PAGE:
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How Draper James pivoted its drop strategy and capitalized on loungewear

Draper James is the latest brand to lean on loungewear.

Fashion brands are finding that, especially during thee difficult times, it’s important to be creative and nimble. For Draper James, a clothing brand launched by Reese Witherspoon in 2015, that meant rethinking how often it drops products and moving up collection launches to fit the new work-from-home culture. It played into the rising trend of brands shifting production strategies to focus on loungewear and other comfortable apparel.

While Drape James had dabbled in pajamas and T-shirts in the past, CEO Taylor Rettig said its latest launch on March 18 was the company’s biggest foray into the loungewear category.

Draper James launched the collection of PJs, robes, and loungewear three weeks before it was scheduled to drop and simultaneously moved back several dress launches to later in the season. Dresses are what the company is most known for, and they’re set to remain a big part of future collections. But during the work-from-home movement, the company deemed loungewear the ideal product drop for mid-March.

“Loungewear was appropriate for the circumstances. We weren’t trying to profit from the situation, but instead provide people things that were relevant and unique to what’s going on in the world,” said Rettig.

Rettig said making it clear that the company wasn’t capitalizing on a global pandemic was one of the biggest challenges in bumping up the launch. That involved avoiding too much marketing on social media, turning off paid ads and reducing customer acquisition costs across social media. In turn, the company upped organic posts on Instagram. While just five posts in the last two weeks have focused on the lounge line, the brand has transitioned from one to two Instagram posts a day to at least three.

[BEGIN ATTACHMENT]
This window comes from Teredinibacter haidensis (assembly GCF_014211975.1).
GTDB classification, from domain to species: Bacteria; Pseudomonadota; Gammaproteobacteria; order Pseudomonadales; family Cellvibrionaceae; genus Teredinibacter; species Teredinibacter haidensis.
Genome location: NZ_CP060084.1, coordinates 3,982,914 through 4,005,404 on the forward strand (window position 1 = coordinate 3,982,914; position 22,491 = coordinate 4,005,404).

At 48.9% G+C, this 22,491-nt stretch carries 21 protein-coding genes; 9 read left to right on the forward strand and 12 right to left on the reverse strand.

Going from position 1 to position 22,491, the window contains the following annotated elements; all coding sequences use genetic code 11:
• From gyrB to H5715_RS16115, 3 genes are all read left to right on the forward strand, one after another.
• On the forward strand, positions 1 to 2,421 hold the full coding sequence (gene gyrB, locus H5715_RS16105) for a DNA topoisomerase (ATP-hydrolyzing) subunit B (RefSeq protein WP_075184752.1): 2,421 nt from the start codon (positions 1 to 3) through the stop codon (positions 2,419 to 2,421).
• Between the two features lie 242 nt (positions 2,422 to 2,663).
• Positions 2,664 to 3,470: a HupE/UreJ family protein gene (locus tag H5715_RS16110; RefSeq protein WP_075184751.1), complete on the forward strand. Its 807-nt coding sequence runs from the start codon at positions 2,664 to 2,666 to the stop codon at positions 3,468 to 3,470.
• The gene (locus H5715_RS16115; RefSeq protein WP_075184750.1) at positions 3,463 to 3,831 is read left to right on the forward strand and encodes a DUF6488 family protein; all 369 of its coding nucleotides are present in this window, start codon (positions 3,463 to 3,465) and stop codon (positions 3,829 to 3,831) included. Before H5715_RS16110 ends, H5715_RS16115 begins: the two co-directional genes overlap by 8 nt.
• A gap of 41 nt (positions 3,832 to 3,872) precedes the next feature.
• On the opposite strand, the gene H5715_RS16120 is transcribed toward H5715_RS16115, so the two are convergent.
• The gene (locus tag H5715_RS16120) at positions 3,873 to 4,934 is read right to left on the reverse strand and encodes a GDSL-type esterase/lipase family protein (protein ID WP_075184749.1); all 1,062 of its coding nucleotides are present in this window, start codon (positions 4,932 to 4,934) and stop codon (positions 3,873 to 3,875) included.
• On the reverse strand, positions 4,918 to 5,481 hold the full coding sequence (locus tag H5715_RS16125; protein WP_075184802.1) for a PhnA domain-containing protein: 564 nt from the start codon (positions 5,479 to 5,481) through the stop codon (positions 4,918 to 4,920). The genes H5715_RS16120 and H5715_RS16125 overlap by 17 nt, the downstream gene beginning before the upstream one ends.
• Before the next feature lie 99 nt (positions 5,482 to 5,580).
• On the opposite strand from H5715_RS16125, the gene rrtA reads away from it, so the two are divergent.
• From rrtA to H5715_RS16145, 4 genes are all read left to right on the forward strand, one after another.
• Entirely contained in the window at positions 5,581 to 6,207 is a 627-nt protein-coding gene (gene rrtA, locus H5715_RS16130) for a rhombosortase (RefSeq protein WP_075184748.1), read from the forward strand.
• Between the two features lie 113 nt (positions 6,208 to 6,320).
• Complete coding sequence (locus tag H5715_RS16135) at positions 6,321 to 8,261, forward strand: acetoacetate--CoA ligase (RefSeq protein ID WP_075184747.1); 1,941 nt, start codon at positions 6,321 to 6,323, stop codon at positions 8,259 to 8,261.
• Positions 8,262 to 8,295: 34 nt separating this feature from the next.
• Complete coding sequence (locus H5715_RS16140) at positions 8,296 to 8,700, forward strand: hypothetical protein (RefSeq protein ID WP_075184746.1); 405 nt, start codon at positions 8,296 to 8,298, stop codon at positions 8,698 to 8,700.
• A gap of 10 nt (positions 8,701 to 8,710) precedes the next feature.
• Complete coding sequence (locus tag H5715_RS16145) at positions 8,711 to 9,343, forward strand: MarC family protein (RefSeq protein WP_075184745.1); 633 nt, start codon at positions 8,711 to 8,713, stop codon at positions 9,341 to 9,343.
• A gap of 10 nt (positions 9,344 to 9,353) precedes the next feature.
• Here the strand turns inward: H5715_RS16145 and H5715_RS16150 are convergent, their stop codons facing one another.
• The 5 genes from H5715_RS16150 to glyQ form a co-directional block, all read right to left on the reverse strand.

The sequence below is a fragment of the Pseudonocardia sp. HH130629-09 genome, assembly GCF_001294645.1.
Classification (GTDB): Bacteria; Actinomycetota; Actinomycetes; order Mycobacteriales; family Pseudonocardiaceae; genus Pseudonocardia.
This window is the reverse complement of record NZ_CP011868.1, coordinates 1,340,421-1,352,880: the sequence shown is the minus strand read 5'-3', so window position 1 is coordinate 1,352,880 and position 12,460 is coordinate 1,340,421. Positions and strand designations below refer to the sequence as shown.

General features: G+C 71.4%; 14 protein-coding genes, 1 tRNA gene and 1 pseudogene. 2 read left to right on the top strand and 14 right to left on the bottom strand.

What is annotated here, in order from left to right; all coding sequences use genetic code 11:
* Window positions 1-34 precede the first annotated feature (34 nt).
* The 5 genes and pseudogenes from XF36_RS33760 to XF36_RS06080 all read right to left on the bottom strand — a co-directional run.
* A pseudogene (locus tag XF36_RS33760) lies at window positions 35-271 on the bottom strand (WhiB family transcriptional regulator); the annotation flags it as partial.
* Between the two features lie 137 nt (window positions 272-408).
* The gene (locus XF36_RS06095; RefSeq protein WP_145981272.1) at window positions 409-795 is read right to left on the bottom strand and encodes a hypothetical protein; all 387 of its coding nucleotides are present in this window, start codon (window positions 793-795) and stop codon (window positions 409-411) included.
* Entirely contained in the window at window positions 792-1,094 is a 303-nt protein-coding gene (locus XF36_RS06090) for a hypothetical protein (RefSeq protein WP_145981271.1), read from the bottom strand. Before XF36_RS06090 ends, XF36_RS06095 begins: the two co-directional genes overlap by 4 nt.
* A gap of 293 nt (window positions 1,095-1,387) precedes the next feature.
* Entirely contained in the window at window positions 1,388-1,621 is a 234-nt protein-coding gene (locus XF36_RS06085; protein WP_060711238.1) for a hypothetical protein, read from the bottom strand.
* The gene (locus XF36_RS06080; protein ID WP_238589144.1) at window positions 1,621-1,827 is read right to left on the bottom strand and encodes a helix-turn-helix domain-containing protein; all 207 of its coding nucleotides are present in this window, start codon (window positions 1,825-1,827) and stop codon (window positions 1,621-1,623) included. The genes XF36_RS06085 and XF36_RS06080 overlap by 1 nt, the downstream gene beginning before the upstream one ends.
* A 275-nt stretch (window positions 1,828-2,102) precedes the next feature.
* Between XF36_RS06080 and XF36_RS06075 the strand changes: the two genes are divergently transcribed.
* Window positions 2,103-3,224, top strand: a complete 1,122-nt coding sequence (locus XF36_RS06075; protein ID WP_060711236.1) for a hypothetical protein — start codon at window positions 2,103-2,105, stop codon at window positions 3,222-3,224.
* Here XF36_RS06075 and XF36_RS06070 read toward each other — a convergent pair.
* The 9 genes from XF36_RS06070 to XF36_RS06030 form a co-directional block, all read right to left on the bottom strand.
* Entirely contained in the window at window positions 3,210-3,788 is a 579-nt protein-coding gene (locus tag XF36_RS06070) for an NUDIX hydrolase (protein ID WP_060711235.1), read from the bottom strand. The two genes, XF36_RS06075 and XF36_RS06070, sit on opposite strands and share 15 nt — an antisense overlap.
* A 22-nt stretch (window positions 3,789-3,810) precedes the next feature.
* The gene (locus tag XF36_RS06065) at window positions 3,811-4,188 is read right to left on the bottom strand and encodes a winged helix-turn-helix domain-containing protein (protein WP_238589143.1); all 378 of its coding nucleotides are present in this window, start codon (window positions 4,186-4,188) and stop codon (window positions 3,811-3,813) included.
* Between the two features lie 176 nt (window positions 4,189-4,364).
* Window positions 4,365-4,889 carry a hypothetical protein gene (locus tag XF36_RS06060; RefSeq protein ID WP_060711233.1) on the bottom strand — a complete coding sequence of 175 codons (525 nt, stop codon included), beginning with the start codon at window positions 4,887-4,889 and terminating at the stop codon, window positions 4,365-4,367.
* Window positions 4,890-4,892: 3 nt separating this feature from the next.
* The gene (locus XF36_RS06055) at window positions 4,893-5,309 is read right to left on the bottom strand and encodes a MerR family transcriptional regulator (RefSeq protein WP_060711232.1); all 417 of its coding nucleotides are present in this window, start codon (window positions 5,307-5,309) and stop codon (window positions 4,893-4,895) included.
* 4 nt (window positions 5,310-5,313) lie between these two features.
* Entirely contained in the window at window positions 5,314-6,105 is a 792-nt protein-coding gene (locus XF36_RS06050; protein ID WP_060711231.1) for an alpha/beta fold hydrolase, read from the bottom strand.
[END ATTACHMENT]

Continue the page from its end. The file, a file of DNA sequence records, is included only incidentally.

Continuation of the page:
In the first 10 days of the collection being live, Rettig said the company saw a 1,200% increase in lounge unit sales. Draper James has sold pajamas since its early days.

“On e-commerce, despite the uncertainty and doom and gloom, people are excited about newness. We are trying to give more of a drip feed of newness, as opposed to how we typically launch, with monthly drops [of our usual merchandise range],” said Rettig. Over the last month, the brand has slowly released new products each week, from the lounge collection and a swim collaboration with Land’s End. Swim is another category the brand has tested before.

According to data from fashion search platform Lyst, during the week of March 23, U.S. shoppers were primarily searching for “comfy sports clothes” and other loungewear pieces.

“There are three schools of stay-at-home shoppers emerging: sporty, slouchy and sexy. Last week, shoppers were looking for activewear for their workouts from home and comfortable sweats,” said Katy Lubin, vp of communications at Lyst.

Rettig said another big challenge with moving up the launch was ensuring the brand had enough inventory to sell three weeks ahead of plan, considering that this was the brand’s first big push into loungewear.

“Hopefully the strong response lets us go deeper into the category and continue to innovate in the future. We don’t do everything all at once; we want to make sure it resonates the customer. But we will be developing more loungewear for the future,” said Rettig.

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